A while ago we decided to spend a long weekend in London, simply because it’s only about 2 1/2 hours away by train and the tickets were on sale. Our journey started under ideal conditions.
We found our oyster cards and adapters, packed our bags and were about to walk out the door on Thursday when Gergö said to me “Yes, I’ll lock the door.”, followed shortly by “Verena!”. I was reading something on my phone and didn’t notice the ominous use of my first name at all. I closed the door behind me, looked up and saw that Gergö was fishing his keys out of his pockets again. He shook his head, disappointedly. Naturally, I assumed he forgot something. “Your suitcase?”, he said after unlocking the door.
I grabbed my suitcase and didn’t even have time to be embarassed about forgetting it, because at that moment an upstairs neighbour joined us in the stairway and started talking to us. I understood most of what he said (“You live here? Since when?! Really? Since August?!”) But it didn’t make any sense, so I asked him to slow down. Instead he switched to English saying pretty much the same thing. He thought someone much older was living here, not us. Did we live here all the time since August? Really, August?! But then we must have heard them upstairs! I said yes, sure, we did, and told him not to worry. I hear what I assume to be renovations going on upstairs from time to time, but I don’t really mind and we never complained either.
Mystified why our neighbour appeared so upset about our presence we left for Paris in a hurry. The Eurostar ticket recommends to be at the station 45 minutes early to check in. I knew there was a check in process at Gare du Nord but I had not realised at all that there would be serious passport controls. One queue for leaving France followed by another one for entering the UK, and both actually looked at my passport and my face. They also scanned the luggage and had us walk through metal detectors. You can still bring liquids and don’t have to remove your computer from your bag, though. Bizarrely there was a notice posted about not bringing WWI artiller on the train with you. Apparently it’s a recurring problem.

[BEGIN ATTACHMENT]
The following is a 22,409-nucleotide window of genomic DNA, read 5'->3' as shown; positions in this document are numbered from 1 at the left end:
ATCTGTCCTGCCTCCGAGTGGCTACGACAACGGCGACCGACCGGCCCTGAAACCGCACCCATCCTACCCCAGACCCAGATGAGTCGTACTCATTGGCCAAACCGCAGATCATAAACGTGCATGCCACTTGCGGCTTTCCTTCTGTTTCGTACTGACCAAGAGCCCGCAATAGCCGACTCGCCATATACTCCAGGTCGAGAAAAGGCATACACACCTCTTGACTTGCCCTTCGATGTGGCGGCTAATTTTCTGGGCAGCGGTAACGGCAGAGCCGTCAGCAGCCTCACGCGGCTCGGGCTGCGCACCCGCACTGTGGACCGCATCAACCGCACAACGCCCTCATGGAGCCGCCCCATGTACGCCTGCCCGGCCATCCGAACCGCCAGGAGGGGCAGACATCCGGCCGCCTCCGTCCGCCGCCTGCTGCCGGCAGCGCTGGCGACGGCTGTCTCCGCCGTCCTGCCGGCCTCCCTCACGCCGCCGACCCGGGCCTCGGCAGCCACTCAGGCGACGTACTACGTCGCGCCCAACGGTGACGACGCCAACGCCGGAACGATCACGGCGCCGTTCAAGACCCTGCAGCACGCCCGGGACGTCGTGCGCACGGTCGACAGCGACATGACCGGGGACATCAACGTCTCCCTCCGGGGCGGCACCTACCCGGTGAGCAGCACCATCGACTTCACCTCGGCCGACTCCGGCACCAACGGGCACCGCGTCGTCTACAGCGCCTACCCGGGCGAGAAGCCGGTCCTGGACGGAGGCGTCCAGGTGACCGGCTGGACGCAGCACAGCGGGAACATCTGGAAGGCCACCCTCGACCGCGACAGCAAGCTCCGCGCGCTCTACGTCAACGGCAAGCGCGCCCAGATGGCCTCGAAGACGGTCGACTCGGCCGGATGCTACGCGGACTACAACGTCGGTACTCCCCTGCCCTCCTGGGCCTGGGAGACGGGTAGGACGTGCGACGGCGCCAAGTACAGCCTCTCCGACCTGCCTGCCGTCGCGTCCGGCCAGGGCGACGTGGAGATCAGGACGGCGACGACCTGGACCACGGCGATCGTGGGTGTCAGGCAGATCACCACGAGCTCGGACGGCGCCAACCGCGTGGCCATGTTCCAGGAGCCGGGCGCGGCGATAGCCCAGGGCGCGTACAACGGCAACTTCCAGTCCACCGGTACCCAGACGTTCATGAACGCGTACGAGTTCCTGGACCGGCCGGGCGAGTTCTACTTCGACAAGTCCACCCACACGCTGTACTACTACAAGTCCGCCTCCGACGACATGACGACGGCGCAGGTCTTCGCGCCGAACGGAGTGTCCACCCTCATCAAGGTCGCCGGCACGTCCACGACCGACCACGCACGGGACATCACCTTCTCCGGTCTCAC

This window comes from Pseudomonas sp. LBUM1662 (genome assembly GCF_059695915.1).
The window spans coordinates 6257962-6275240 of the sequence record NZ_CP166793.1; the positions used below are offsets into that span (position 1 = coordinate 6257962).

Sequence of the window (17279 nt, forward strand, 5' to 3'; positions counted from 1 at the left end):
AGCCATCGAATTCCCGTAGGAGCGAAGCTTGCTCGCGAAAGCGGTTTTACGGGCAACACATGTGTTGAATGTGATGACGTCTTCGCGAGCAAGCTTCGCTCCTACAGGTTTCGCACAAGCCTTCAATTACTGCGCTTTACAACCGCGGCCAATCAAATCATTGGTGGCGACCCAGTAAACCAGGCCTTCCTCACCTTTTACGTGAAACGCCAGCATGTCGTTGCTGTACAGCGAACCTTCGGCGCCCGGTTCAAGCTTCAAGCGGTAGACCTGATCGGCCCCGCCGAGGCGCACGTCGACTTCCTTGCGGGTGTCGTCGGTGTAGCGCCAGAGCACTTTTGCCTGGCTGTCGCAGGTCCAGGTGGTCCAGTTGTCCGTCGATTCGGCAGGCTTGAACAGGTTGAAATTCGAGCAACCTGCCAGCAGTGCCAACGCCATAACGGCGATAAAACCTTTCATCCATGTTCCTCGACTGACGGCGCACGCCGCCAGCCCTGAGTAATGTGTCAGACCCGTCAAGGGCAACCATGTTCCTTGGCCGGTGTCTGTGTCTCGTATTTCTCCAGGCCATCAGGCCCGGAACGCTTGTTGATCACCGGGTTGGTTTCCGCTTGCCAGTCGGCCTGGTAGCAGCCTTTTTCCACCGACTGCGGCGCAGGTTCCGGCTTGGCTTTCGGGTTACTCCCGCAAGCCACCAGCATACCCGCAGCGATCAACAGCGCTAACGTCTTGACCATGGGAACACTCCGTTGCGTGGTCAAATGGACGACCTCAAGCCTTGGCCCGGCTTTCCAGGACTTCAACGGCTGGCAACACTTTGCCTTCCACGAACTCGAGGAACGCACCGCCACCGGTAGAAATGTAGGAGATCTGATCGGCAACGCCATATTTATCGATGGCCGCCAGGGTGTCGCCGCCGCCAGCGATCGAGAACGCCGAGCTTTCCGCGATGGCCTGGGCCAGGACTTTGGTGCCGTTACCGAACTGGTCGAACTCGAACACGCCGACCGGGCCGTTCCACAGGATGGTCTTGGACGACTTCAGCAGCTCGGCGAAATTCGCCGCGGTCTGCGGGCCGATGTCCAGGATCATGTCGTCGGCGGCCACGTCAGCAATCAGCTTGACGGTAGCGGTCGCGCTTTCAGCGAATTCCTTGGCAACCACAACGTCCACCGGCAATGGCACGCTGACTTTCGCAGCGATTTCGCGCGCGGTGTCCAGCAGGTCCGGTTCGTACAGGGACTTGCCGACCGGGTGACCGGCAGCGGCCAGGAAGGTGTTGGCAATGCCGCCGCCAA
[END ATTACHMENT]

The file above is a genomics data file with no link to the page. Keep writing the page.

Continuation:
I was really excited about going through the tunnel underneath la Manche, but it’s no different from any other tunnel. It turns out that it’s more the concept of taking a tunnel through the sea than the actual experience that I like :-)
Our hotel was a budget place in Whitechapel right next to the biggest mosque of London. It’s an area that used to be famous for Jack the Ripper and now is famous for its excellent Bangladeshi curry. The street signs are bilingual in English / Bengali. Because it’s Ramadan right now, there were a lot of ads asking for donations. I remeber those by muslim aid. I also saw that some restaurants advertise the possibility to rent the place to celebrate iftar for big groups and many stalls selling dates and sweets.
We loved the area right away. It’s really close to Brick lane, with lots and lots of curry houses, shops, street art, and a former brewery with hipster street food. We had great curry that first night. Before returning to the hotel we found a nice pub selling craft beer. We had a pint of ale, sitting down at a large table. Soon, we were joined by three women drinking wine. One brought the bottle and a jug of ice cubes which she proceeded to distribute in her friends’ wine glasses before pouring the wine. I still wonder if they’d get kicked out of a French bar for doing that or if the barman would simply refuse to give them ice cubes in the first place.
We met Gergö’s friend J for breakfast the next morning in Spitalsfield. We decided to walk there and it was one of those walks where I stopped to take photos every 5 minues.
It was only possible to get a table at the breakfast club because it was a Friday and not the weekend. It’s so hip, not even Barbra Streisand can cramp its style.
And sadly, breakfast club was also home of the most terrible pun I’ve ever read. That says a lot, as I live with Gergö.
After breakfast, we wandered around the area some more. There was a magic store that was sadly closed. I’ll never find out what the ingredients are of the can of vague sense of unease.
And a shop selling craft beer. It’s a little comforting to know that it’s not only hipster coffee shops that have those terrible slogans on chalk board thing going on.
And I found out that I’m not the only one resenting the signs and/or finding it all a bit much.
Gergö had really been looking forward to British ales. We like Belgian beer, but they are all comparatively sweet and strong. So we bought a few rare local craft beers to take home. We rested our feet down at the canal for a scenic cup of coffee.
On our way back to the hotel we stopped by Spitalsfield market. I snuck an illegal photo of the one tshirt that wasn’t on offer at every second stall. I got caught and very politely told off for it, too. I don’t feel too bad about it though, as the motive is already available on amazon.
Despite the bad treatment of red wine, I still want to see the UK remain in the EU. And as it turns out, Churchill agrees. Or possibly he has really bad indigestion, it’s very hard to tell from his expression.
We spent that evening at the London zoo. A couple of nights each summer it’s open late and there are street food vendors (notice a theme?) and special events.
I also saw Asian lions, an aardvark, a little monkey wee on a woman who got too close, a sloth, and spooning monitor lizards.